STATE BUDGET: The last report I have read indicates the deficit looks to be about $112 million. This represents about 8.6 percent of our total spending; so, a lot of money. The Legislature’s mandated “challenges for change” will address about $33 million of the short fall. I have been informed that Gov. Douglas has ordered all agencies and departments of state government to bring forth budgets that show a 6 percent cut from present spending. Even with all that, we will still come up short. The next step will be to take a hard look at where we can be far more efficient: office space utilization, paying for only generic brand drugs, state employee retirement program, education spending through out the entire system (K-16). In short, a review of everything.
Yes, I am very sure, even the Legislature’s compensation. In fact, I would predict, that this year the Legislature will have a much shorter session.
EDUCATION FUNDING: Is Act 68 broken? Some claim it is, but where? It has done what the Vermont Supreme Court had ordered; equality in education funding for all our public schools. Yes, the Common Level of Appraisal, or CLA, is cumbersome, and yes there is a great deal of debate over the fairness of the “rebate” program. The property tax has become an ever greater burden and I am very interested in finding a different way of funding our schools. Education in Vermont is a $1.8-billion-a-year enterprise (K-16). The property tax provides close to $1 billion of that amount.
Even though there are a host of other taxes that make up the difference, the property tax carries the brunt of the load. For a host of reasons, the Legislature and the next administration must continue to search for more creative ways to fund education and take as much burden off the property tax as possible.
ENERGY: I voted not to renew Vermont Yankee’s license. I think it would be a major mistake to push an aging nuclear reactor 20 years longer than its original design specifications. It was given a 40-year life span for a reason: technology changes and “stuff” wears out. The longest-running nuclear facility in the United States ran for 41 years. The longest running nuclear plant in the world ran for 47. It, in my judgment, would be a huge mistake to push VY to an unheard of 60 years.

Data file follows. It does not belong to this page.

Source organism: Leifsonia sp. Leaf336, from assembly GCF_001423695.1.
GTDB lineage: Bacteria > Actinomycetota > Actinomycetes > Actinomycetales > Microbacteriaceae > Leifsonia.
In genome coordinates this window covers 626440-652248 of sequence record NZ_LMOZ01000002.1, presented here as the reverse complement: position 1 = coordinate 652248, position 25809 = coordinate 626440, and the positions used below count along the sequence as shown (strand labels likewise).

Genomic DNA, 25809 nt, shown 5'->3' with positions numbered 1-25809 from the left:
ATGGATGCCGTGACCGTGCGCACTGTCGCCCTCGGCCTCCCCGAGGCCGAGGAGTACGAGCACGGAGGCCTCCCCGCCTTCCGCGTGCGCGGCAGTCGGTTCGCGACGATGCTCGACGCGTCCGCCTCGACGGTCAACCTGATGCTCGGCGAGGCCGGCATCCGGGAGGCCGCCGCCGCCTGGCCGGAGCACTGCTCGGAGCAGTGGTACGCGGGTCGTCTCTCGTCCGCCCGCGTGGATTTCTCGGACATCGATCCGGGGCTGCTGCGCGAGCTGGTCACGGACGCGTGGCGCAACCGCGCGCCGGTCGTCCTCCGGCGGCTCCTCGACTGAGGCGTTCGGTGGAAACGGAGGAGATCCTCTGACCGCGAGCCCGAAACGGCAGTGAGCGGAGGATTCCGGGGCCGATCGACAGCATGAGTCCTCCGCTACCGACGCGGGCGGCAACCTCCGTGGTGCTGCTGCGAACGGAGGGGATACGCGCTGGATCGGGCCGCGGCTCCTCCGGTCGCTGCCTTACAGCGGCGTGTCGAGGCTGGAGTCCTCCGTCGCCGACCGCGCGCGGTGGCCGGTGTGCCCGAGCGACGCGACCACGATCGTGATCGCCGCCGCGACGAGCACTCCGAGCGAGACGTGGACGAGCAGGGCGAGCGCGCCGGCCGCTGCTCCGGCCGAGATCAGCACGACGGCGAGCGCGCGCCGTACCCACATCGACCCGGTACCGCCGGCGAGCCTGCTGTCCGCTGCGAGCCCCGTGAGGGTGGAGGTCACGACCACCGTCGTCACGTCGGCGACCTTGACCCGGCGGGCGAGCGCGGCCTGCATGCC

In testimony before Senate Finance, we were informed that we have plenty of power in the grid. Central Vermont Public Service and Green Mountain Power have been making plans to buy less and less of their load from Vermont Yankee. The press has been running articles about both companies as they buy their future demand from other sources. By the way, VY had increased its price by 50 percent.
AGRICULTURE: When we speak about Vermont agriculture, it no longer means just commodity dairy. It now includes organic dairy and locally grown foodstuffs for local consumption. My guess is, your question concerns commodity dairy. At the moment, the price of milk is “up”; the price being driven by exports. The problem lies in the fact that cow numbers are down, but milk production is up — it has been increasing for the past seven months. This could bring a drop in price by February. We want to keep our farms; they represent a huge part of our economy.
This is what we have done just while I have been in the Senate: passed legislation to remove “hauling and stop charges” (we now need New York state to join our effort) and send those costs up stream like all other businesses do. We gave financial grants to farmers in 2006 and loans in 2009 and 2010. We have supported conservation programs, farm viability, transition to organic, “cow power” projects and financial programs through the Vermont Economic Development Authority. We have supported all efforts that have been put forth at the federal level to manage the milk supply. My next approach is talk with our dairy co-ops about the possibility of “vertically integrating” much more of their milk supply.
HEALTH CARE: In the last legislative session, we passed Act 128, which orders a study of “design options.” This will give the 2011 Legislature actual facts and financial figures relating to three different ways to provide health care access for all Vermonters and for the payment of such. Those “options” are: a single payer, public option and a system that is designed by the hired consultant. That report is due before the Legislature on or before Feb. 1. Concerning the new federal health care bill, that is an on going study. The big question is, can Vermont get the necessary waivers from the feds to run our own system?
JOBS: Economic development will be a major focus of the next legislative session. Our work to bring broadband to all corners of Vermont will continue. The next major phase of our economy will be citizens that are very computer savvy and price conscious. Vermont must be prepared. Next, Vermont needs a “business plan” to help guide, focus and fine tune our efforts. Such a plan will allow us to measure our progress in such areas as small business development, agriculture, commerce. It will also bring into focus those laws, rules and regulations that need to change with the times.
Further, we need to have our local economic development regions expanded. A larger area will encourage greater communications and cooperation in our local development efforts. The Legislature must adequately fund this effort to ensure success. I am very optimistic about our economic future: We are hard-working, educated, creative, determined, savvy Vermonters that know how to pull together.